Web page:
> These are the ones the correspond.  They come in bursts like that.  If
> I let it run a little longer, I get output like this:
>   
> 19:45:56.939958 IP vm.se.lsoft.com.58679 > bang.swox.se.smtp: S 
> 678305700:678305700(0) win 8192 <mss 1420,wscale 0,nop,nop,nop,timestamp 
> 2317060084 0>
> 19:45:56.940154 IP bang.swox.se.smtp > vm.se.lsoft.com.58679: S 
> 3183232720:3183232720(0) ack 678305701 win 57344 <mss 1460,nop,wscale 
> 0,nop,nop,timestamp 24588210 2317060084>
> 19:45:56.974421 IP vm.se.lsoft.com.58679 > bang.swox.se.smtp: R 
> 678305701:678305701(0) win 0
> 19:45:59.939737 IP vm.se.lsoft.com.58679 > bang.swox.se.smtp: S 
> 678305700:678305700(0) win 8192 <mss 1420,wscale 0,nop,nop,nop,timestamp 
> 2317247594 0>
> 19:45:59.939905 IP bang.swox.se.smtp > vm.se.lsoft.com.58679: S 
> 1749284606:1749284606(0) ack 678305701 win 57344 <mss 1460,nop,wscale 
> 0,nop,nop,timestamp 24588510 2317247594>
> 19:45:59.978666 IP vm.se.lsoft.com.58679 > bang.swox.se.smtp: R 
> 678305701:678305701(0) win 0
> 19:46:05.940041 IP vm.se.lsoft.com.58679 > bang.swox.se.smtp: S 
> 678305700:678305700(0) win 8192 <mss 1420,wscale 0,nop,nop,nop,timestamp 
> 2317622600 0>
> 19:46:05.940205 IP bang.swox.se.smtp > vm.se.lsoft.com.58679: S 
> 2664894402:2664894402(0) ack 678305701 win 57344 <mss 1460,nop,wscale 
> 0,nop,nop,timestamp 24589110 2317622600>
> 19:46:05.977251 IP vm.se.lsoft.com.58679 > bang.swox.se.smtp: R 
> 678305701:678305701(0) win 0
>   
        I know I'm late getting to this thread, but I hadn't seen anyone point
this out, so it may be of some help or just food for thought.  According
to the above trace, it basically looks like vm is broken either due to
hardware, software or a combination of the both.  I know nothing of
mainframes or the behavior of their TCP/IP stacks so it was very easy to
come to that knee-jerk conclusion.  
        Then I started thinking (always a fruitless endeavor), why would a *BSD
based firewall/"IP stack" drop the corresponding SYN-ACK when it was
activated?  And that thought just fucking bugged me to no end.  I could
accept some crazy IBM "IP stack" not dealing with *BSD, but this was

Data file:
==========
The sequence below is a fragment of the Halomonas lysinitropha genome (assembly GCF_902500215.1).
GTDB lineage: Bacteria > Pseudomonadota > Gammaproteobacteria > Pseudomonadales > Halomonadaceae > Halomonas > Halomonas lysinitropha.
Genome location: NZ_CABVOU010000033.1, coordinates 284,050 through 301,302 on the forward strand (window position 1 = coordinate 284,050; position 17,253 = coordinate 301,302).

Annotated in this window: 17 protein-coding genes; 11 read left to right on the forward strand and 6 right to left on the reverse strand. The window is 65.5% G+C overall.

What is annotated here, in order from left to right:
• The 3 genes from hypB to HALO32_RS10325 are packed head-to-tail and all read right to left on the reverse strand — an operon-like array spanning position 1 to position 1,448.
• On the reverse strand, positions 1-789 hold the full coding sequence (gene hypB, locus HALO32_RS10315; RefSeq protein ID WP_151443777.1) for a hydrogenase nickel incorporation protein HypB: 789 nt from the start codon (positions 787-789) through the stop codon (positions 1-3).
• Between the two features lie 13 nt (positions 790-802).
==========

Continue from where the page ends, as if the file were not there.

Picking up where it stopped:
*BSD box to *BSD box on the return path that dropped the packet. Also,
according to the original poster bang.swox.se has no problems
communicating with other systems and he has no problems communicating to
vm.se.lsoft.com.

> But smtp.swox.se is perfectly capable of
> accepting TCP connections from lots of machines out there, and the
> router leavs the SYNACKs alone except when vm is on the receiving end.

> Making tcp connections in the other direction (smtp.swox.se -> vm)
> works flawlessly.
> 

        Now, I know this may sound a little weird, but that train of thought
(I use the term loosely) led me to this question.  What if vm never sent
the initial SYN?  A forged source address perhaps from the internal
network.  That would make what is shown in the trace above move in
clock-step.

        client (forged) -> SYN ISN 
        host            -> SYN ISN (ACK ISN recvd + 1)
        client (true)   -> RST SN **

        If the initial packet was forged then the RST from vm makes perfect
sense.  It would also explain why the Firewall would drop the SYN-ACK as
the packet would not correspond to an initiating SYN that the Firewall
could reference in it's state tables.  *I have never used pf so this
assumption may be incorrect.

        ** After looking through "Stevens TCP/IP Illustrated" I can find no
reference to what sequence number a RST packet should have if a SYN-ACK
precedes it.  I'm unsure whether the RST should ACK the SYN + 1, as a
SYN consumes a byte in normal operation, or return the ISN to the
sending host. But as sending a RST in response to a SYN-ACK is not
normal operation; such ambiguities would likely be left to the
programmers discretion.  In this case IBM not a stack derived from *BSD.

Then, alas, after much trouble and tole; I noticed that the TCP/IP
traces refer to different hosts.
        vm.se.lsoft.com  ----> smtp.swox.se
then
        vm.se.lsoft.com  ----> bang.swox.se

this now opens a whole new box of worms?!?!?



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